Adam Smith and Anti-Mathematics
Eric S. Schliesser
September 3, 2012
In this paper (written to honor the memory of Mark Blaug), I argue that in general Smith is distinctly reserved about the application of mathematics to political economy and even terrestrial physics. In particular, I argue that Smith’s strategy in these matters is an instance of what I call a “containment strategy.” By this I mean that Smith restricts the application of mathematics to a fairly limited domain of inquiry. Smith was not alone in such a containment strategy: we find instances of it in Locke, Buffon, whom he admired, and Mandeville. In the paper I explore evidence from Buffon and Locke. Containment strategies are part of a wider trend of eighteenth century “anti-Mathematics” (by which I mean expressed reservations about the authority and utility of mathematical sciences more widely) that can be traced back to Spinoza’s so-called “Letter on the Infinite.” In particular, the writings of Hume (especially Treatise 1.2) offer examples of more comprehensive strategies in anti-Mathematics. I argue that Smith draws on Hume's views on reasoning with proportions as suitable for political economy. Along the way, I offer a reconsideration of a common trope that Smith is some kind of Newtonian.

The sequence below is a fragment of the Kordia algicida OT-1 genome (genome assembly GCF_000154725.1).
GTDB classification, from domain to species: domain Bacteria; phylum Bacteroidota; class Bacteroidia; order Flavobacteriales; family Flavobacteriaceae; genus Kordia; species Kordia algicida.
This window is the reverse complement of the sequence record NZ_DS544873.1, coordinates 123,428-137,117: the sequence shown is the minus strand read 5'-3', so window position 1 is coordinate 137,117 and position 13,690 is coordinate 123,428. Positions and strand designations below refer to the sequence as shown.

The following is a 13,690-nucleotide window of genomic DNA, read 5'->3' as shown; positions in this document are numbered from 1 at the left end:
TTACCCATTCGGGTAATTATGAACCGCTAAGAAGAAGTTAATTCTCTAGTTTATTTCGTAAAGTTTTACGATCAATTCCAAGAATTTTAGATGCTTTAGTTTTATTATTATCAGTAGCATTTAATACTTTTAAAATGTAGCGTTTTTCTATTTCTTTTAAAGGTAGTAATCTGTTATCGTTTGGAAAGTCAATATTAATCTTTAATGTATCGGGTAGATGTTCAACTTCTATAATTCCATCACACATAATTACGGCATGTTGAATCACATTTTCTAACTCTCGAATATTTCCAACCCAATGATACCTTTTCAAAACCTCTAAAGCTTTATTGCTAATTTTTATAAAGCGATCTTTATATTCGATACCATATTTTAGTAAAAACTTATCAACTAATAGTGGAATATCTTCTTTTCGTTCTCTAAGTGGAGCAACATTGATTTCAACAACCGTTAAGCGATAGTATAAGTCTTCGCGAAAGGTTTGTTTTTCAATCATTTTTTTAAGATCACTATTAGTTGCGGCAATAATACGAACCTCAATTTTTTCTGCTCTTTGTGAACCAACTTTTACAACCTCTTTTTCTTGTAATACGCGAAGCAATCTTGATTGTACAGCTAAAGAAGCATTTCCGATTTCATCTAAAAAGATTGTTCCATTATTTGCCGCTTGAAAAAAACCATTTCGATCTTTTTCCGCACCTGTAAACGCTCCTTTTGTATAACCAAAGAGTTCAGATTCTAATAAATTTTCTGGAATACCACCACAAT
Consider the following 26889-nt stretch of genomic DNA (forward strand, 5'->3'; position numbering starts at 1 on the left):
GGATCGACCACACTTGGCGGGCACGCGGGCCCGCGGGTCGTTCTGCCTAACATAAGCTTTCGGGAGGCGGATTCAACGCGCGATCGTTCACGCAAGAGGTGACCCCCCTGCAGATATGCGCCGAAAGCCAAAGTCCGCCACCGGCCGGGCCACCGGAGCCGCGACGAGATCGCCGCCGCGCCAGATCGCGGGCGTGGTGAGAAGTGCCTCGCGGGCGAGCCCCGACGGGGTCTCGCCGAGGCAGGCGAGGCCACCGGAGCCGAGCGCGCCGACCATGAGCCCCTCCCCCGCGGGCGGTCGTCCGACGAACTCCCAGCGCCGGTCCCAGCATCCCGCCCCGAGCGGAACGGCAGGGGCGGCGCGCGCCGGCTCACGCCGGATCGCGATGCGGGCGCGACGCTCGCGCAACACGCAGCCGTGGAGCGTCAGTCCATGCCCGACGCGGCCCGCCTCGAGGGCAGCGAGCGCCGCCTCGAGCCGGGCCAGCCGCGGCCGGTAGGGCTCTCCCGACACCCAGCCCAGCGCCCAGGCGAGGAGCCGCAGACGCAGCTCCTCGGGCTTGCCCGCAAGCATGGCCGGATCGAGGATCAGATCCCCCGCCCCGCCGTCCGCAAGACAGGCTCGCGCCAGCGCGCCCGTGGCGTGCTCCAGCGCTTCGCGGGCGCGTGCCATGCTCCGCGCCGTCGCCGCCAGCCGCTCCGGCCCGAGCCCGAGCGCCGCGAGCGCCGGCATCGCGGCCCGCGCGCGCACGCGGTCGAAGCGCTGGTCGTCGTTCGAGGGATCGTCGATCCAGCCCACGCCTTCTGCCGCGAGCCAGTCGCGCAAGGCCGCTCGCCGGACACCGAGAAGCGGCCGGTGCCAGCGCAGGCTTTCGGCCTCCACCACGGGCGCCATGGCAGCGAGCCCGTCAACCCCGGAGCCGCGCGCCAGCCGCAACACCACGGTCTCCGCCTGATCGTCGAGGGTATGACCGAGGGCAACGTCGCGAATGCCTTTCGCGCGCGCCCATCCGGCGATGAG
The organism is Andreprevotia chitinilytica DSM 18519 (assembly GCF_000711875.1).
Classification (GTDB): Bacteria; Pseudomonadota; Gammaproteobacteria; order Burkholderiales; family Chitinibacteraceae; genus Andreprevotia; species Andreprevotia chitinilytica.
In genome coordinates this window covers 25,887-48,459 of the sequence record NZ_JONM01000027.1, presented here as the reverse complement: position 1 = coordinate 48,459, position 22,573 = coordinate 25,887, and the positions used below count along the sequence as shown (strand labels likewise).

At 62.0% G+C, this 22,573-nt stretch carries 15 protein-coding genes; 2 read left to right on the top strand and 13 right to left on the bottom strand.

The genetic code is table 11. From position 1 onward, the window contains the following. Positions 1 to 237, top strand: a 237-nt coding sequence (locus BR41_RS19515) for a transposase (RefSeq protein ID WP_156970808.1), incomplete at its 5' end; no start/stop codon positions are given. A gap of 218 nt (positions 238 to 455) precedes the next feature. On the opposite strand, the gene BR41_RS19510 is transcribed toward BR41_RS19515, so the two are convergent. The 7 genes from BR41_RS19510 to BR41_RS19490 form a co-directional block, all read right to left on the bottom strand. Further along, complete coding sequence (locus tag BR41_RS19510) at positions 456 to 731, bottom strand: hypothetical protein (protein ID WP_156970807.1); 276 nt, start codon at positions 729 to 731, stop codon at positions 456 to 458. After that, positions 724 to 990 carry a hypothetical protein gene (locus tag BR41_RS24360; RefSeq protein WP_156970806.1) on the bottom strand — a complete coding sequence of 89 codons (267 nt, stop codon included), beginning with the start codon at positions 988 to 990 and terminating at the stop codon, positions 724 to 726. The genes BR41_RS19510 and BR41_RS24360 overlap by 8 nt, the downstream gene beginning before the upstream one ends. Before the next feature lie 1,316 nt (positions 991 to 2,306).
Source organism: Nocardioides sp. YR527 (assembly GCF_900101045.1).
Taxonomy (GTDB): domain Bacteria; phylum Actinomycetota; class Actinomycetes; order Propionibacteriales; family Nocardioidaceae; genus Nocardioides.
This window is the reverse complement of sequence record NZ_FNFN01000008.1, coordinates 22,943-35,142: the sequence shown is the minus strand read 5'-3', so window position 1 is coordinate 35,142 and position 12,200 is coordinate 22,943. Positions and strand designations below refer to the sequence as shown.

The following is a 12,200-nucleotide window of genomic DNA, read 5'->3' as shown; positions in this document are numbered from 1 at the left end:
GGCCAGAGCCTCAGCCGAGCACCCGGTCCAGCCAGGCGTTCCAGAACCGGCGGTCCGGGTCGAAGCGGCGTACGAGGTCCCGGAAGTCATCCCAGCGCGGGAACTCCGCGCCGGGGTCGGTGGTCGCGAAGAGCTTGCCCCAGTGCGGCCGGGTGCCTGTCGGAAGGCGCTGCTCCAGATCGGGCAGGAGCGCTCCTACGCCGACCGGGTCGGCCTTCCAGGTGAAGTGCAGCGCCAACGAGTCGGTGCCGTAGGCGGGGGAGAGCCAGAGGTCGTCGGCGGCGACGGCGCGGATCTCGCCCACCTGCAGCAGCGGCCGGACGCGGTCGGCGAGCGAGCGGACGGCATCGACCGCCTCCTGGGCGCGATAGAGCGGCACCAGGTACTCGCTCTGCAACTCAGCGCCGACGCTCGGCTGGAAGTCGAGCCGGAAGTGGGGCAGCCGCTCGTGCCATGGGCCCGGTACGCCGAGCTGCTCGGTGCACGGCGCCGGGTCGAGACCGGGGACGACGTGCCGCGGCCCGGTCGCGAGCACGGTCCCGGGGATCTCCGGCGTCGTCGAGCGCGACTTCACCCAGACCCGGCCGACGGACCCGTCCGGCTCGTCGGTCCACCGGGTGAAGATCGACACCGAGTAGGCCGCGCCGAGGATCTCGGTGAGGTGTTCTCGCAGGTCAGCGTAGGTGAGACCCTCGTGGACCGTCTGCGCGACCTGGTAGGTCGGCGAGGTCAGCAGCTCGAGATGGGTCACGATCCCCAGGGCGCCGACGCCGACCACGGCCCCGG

Number of Pages in PDF File: 12
Keywords: mathematical economics, anti-Mathematics, David Hume, Adam Smith, Buffon
JEL Classification: B12, B41
Date posted: October 23, 2012